It’s no secret that home prices are rising in Naples Florida and surrounding markets. These increases have caused some to be concerned about the prospect of another housing bubble. Additionally, the same concerns are being seen in other U.S. markets.

However, many industry experts agree that current conditions are not conducive to those that caused the housing bubble some years back. Here is what they have said:

“Predictions of a new national home price bubble look unfounded for now, according to data.” —–Michael Fratantoni, Chief Economist, the Mortgage Bankers Association

“My view is that we are a long way from another house price bubble.”—Jack M. Guttentag, Professor of Finance Emeritus at the Wharton School of the University of Pennsylvania

“To have a bubble, you need to have construction rates higher than the perceived demand, which is what happened in 2003 to 2007. Right now, however, we have the reverse of that.”—Rajeev Dhawan, Director of Economic Forecasting Center at J. Mack Robinson College of Business, Georgia State University

“The housing market has yet to show evidence of systematic runaway asset price inflation characterized by home prices rising much faster than household income.”—Victor Calanog, Chief Economist, REIS

“I would describe this as a rebound in home prices, not a bubble and not a reason to be fearful.” –David M. Blitzer, Chairman of the Index Committee for S&P Dow Jones

“We do not consider the current market conditions to present a bubble.”—George Raitu, Director, Quantitative & Commercial Research, NAR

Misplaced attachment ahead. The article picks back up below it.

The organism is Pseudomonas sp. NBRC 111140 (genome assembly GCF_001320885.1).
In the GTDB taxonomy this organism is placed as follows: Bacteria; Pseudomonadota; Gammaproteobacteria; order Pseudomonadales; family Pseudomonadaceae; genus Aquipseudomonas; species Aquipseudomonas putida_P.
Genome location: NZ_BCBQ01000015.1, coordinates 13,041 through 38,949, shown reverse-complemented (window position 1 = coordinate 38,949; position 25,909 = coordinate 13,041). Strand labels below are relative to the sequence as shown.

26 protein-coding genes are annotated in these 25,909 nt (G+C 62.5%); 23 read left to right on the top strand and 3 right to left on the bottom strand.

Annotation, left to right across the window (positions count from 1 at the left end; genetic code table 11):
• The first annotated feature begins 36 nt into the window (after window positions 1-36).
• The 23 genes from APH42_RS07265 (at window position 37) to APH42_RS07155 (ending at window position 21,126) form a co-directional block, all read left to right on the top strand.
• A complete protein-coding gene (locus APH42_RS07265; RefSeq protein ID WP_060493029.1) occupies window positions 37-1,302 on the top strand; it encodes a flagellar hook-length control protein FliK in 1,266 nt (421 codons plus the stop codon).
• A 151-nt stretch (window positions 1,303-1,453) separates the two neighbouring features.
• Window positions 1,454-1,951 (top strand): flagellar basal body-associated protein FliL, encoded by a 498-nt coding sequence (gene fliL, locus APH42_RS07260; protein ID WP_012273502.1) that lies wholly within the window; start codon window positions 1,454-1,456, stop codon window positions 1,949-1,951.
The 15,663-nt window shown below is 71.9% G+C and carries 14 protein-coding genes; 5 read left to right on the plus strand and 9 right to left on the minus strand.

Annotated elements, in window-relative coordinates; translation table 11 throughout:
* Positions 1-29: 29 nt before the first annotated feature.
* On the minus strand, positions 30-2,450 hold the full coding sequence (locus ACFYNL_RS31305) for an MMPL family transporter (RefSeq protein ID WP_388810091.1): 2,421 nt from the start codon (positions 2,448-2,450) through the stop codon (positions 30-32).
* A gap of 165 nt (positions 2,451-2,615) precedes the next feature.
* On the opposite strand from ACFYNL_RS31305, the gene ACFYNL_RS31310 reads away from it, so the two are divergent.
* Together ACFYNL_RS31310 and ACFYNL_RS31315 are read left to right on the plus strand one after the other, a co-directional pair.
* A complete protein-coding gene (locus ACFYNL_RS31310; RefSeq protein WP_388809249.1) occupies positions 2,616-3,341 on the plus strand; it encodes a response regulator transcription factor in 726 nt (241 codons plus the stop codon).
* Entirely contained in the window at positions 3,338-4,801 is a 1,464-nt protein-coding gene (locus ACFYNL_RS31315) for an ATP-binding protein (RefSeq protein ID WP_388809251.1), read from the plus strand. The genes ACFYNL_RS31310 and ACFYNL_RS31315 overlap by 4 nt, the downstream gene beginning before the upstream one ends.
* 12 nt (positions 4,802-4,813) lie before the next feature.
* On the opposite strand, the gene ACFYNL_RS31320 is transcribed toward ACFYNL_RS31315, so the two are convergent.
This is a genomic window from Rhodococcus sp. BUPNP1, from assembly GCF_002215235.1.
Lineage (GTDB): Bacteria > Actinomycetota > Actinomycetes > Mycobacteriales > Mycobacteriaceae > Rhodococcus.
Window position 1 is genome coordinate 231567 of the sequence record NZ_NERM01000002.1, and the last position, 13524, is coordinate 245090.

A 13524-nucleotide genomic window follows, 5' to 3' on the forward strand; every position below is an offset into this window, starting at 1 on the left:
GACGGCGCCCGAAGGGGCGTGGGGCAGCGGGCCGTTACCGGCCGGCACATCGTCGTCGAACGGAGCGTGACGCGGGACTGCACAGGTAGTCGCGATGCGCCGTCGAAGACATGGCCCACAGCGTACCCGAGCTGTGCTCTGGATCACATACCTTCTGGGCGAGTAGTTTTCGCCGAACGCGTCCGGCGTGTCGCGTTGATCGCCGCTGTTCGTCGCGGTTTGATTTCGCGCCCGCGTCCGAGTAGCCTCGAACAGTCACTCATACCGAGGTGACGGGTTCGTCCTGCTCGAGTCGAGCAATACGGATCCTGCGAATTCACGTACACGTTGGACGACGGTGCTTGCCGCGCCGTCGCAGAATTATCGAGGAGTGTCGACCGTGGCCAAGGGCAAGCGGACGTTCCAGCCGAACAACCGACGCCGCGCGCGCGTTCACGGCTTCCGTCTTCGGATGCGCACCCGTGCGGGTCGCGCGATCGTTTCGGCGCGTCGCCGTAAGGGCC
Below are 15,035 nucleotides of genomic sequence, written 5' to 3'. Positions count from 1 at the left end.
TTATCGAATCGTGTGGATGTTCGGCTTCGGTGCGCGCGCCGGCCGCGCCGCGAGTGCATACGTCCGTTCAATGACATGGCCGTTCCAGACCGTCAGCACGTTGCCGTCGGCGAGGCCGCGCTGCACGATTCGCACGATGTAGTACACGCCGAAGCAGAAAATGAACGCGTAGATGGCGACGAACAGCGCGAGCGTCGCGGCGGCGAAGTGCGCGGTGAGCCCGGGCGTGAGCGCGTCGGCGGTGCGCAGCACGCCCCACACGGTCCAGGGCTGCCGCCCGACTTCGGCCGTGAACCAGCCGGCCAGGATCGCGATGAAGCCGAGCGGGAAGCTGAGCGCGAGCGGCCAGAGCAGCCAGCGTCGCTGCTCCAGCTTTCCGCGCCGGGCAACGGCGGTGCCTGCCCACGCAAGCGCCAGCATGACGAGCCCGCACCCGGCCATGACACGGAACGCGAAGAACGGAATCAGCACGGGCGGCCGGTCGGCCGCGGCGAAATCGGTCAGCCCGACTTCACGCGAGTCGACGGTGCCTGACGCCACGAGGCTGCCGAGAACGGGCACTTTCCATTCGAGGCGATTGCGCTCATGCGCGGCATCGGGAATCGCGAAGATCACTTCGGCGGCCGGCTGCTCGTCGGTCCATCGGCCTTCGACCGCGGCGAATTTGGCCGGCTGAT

“The housing market is far from overheated.”—Christopher Thornberg, Founding Partner, Beacon Economics

So why have prices been increasing?

In the Naples and Southwest Florida real estate market, and other U.S. markets, there is a gap between supply (number of houses on the market) and demand (the number of buyers looking for a new home). In any market, this would cause values to increase. Here are some experts’ comments on this issue as well:

Jonathan Smoke, Chief Economist: “So does that mean we’re in a bubble? Nope, that’s just what happens when demand increases faster than supply.”

Robert Bach, Director of Research – Americas, Newmark Grubb Knight Frank: “I don’t think the housing market is overheated based on demand and supply fundamentals.”

Mark Dotzour, Chief Economist, Real Estate Center, Texas A&M University: “We are not in a housing bubble. We are in a situation where demand for houses is much higher than supply.”

Calvin Schnure, SVP of Research & Economic Analysis, NAREIT: “Given all the demand and little supply the residential market is FAR from overheated.”

To break it down, there is an imbalance between supply and demand for housing. This has created a natural increase in values, not a bubble in prices.